- Posted by Ripple Effect Recruiter
- On September 14, 2017
- 0 Comments
A guide to establishing and maintaining relationships with career professionals
Most job seekers have heard the same advice time and time again: go out and network! But why—and how—should you do it?
Why is networking important?
Did you know that nearly 85% of positions are filled through personal connections, often before the job is even advertised? When you’re on the job market, networking can help you:
- Identify “hidden” job opportunities
- Learn insider details that allow you to tailor your resume to specific openings
- Make sure your application is noticed by the hiring manager
- Earn recommendations that improve your chances of getting hired
At Ripple Effect, candidates often reach out to us with questions about our work, company culture, or application process. This is a great way to connect with us and get the information you need to maximize your job search. We know that we’re not always going to have the right job at the right time for some of the great candidates who submit resumes, so using our professional networks is also a great way to keep in touch as new projects and new positions come in.
How do I build my network?
Expanding your social network is important, but how are you supposed to do it? Below are some helpful hints we’ve shared with job candidates for the three stages of networking:
Step One: Find Potential Connections
When building your social network, it is important to talk to as many people as you can. To do that, consider these sources:
- Start with the people you know. For example, if you are interested in a career in science policy, consider your list of contacts to identify who might be able to offer you some perspective or put you in touch with someone who works in the field.
- Use LinkedIn to search for people by their company or industry. At Ripple Effect, our team of professionals includes a diverse range of backgrounds: PhD scientists, communications specialists, and more. In addition to our company page, most of our staff have LinkedIn profiles that can give you a great sense of the experiences that are most valued at the company. Consider reaching out to current employees to learn more.
- Use your academic connections. Try reaching out to alums from your university for information or an introduction to other professionals. Your university career development office can also put you in touch with former students who work in your field of interest.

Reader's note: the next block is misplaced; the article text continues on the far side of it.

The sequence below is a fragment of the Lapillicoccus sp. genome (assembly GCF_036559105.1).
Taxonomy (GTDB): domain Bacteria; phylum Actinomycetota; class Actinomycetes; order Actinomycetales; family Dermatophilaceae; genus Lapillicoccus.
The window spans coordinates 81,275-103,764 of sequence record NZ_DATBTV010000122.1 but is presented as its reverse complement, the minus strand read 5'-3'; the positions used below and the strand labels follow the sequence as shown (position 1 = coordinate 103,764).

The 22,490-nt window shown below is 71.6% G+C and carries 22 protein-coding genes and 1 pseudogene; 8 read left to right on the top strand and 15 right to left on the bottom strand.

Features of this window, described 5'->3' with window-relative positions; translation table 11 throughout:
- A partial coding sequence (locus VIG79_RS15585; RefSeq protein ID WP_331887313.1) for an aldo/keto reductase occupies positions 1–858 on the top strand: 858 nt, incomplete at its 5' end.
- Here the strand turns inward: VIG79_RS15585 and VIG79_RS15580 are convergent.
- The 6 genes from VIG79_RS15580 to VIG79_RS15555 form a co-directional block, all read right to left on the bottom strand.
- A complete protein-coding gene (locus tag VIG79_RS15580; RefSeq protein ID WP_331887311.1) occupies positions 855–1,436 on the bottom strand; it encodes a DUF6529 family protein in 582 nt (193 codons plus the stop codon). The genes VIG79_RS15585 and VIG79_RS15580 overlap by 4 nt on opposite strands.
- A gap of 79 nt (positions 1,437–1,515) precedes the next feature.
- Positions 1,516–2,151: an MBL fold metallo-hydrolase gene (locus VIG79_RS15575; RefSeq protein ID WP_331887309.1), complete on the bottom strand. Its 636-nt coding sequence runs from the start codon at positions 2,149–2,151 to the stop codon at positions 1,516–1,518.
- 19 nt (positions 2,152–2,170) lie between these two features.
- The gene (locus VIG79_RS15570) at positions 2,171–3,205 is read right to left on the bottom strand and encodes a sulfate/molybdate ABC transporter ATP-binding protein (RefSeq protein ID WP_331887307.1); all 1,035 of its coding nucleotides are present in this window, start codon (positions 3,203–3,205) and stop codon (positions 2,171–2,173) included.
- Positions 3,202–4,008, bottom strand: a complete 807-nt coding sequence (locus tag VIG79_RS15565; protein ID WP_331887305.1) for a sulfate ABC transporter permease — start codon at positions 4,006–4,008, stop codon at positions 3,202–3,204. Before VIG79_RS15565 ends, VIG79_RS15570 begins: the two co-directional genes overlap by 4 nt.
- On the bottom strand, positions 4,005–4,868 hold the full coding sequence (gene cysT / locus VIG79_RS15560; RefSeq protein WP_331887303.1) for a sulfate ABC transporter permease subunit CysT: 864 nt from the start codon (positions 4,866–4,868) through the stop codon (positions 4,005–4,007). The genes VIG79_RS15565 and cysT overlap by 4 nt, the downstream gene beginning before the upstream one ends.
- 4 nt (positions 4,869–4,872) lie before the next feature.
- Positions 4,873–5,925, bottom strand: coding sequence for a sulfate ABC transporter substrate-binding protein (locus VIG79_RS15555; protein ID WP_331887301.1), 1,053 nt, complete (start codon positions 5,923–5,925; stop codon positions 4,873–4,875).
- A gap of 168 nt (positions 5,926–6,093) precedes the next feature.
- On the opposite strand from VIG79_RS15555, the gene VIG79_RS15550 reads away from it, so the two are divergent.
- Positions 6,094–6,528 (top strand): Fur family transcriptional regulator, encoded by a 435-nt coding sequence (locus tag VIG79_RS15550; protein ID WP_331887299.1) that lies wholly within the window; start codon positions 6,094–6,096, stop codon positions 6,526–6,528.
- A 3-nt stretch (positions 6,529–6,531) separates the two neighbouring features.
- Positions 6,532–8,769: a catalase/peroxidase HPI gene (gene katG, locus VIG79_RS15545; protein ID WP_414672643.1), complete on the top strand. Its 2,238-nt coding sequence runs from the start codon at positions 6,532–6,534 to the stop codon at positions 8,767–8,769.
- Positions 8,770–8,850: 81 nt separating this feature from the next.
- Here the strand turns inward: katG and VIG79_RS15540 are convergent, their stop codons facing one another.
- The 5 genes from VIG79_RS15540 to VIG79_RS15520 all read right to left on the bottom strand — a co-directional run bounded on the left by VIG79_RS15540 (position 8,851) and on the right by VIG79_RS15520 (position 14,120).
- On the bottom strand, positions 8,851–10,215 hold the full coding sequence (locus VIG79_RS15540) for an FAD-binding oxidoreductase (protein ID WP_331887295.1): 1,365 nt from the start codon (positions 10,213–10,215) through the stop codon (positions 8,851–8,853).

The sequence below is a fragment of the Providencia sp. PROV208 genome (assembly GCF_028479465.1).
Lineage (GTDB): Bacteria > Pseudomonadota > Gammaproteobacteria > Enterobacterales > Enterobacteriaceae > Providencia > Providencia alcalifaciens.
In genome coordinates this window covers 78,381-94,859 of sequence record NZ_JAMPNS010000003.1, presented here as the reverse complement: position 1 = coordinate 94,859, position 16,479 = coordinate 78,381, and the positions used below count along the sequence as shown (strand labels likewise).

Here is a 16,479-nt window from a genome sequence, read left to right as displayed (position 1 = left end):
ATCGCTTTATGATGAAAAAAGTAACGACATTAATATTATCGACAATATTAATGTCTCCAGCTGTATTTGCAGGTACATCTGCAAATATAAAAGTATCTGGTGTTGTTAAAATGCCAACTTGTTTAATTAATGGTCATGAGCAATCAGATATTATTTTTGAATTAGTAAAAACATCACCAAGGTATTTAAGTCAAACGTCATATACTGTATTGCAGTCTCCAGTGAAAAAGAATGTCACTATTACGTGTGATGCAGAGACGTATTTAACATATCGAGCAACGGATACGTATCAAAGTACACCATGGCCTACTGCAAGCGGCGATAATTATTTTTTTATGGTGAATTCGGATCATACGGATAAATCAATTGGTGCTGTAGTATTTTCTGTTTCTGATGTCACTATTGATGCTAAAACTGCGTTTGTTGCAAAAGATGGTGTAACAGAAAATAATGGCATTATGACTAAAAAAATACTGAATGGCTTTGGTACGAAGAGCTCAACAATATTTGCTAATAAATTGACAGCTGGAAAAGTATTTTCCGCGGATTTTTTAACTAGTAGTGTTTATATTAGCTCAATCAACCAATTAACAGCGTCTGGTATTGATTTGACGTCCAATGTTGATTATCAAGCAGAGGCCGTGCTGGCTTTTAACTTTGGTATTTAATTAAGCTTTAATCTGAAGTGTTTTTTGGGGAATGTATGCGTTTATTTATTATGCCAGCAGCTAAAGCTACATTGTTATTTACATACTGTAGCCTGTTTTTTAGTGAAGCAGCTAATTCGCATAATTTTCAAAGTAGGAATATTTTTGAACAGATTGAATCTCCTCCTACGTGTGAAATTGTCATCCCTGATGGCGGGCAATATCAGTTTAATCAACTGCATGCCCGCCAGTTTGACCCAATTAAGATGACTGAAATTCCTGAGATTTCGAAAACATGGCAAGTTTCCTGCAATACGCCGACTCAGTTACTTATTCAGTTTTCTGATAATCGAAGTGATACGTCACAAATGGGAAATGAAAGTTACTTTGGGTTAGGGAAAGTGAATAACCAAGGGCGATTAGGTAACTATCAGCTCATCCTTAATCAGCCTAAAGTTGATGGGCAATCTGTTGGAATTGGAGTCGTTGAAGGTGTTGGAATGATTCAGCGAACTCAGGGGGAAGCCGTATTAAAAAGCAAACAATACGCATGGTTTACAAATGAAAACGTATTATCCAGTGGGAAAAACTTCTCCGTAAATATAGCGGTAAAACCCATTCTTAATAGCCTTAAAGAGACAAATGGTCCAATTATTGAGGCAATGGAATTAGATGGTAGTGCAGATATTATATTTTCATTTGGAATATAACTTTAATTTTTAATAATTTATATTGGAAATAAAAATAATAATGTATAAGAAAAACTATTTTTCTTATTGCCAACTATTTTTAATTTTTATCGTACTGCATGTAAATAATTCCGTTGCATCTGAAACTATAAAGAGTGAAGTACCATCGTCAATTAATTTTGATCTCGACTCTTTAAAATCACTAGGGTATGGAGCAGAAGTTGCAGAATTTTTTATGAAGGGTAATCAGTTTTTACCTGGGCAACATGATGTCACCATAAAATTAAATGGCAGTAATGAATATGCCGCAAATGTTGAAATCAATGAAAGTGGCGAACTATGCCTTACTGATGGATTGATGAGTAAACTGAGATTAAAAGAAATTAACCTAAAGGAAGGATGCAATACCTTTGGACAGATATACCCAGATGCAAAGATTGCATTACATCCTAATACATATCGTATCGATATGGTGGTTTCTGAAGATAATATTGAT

- Get involved in professional organizations or societies. This is a great way to meet people with similar interests. Some of our favorites for scientists interested in policy and communications consulting include the American Association for the Advancement of Science (AAAS), the National Academy of Sciences (NAS), the Association for Women in Science (AWIS), the American Medical Writers Association (AMWA), the Public Relations Society of America (PRSA), and the American Society for Biochemistry and Molecular Biology (ASBMB).
Step Two: Make the First Contact
Before reaching out, do some research on the person and have a specific goal in mind. Include these expectations in your first message so your contacts know what is being asked of them. Here are some tips:
- Don’t put them on the spot by asking for a job recommendation before you even get to know each other. Instead, ask for advice or information, and let any job help happen naturally.
- Respect their time by keeping your messages brief and making sure your expectations are reasonable. Offer different options for connecting: sticking to email or LinkedIn, setting up a brief phone call, or meeting for a quick coffee.
- Ask advice on the best way to learn more about their professional networks. For example, at Ripple Effect, we encourage people to follow us on social media (Facebook, Twitter, LinkedIn) or subscribe to our listserv.
- Always follow up with a personalized thank you note within 24 hours of your conversation.
Step Three: Maintain Your Relationships
Ultimately, your networking goal should be to develop genuine, lasting relationships. The more meaningful your interactions are, the more likely it is that your contacts will put their personal reputation on the line and vouch for you as a job candidate. Find natural ways to stay in touch: send them a news item that’s relevant to something you discussed before, reach out to ask if they’re attending an upcoming career-related event, or think about ways that you can add value to the relationship.
Though networking may feel uncomfortable at first, you will quickly get better with practice, and it will pay off in the long run!
Be sure to check back on our Future Rippler site for new job-related articles each month or sign up for our listserv to get job-related information right to your inbox.
Questions? We’re happy to help! Share your job-related or career questions via email, then check the site for answers to our favorite FAQs.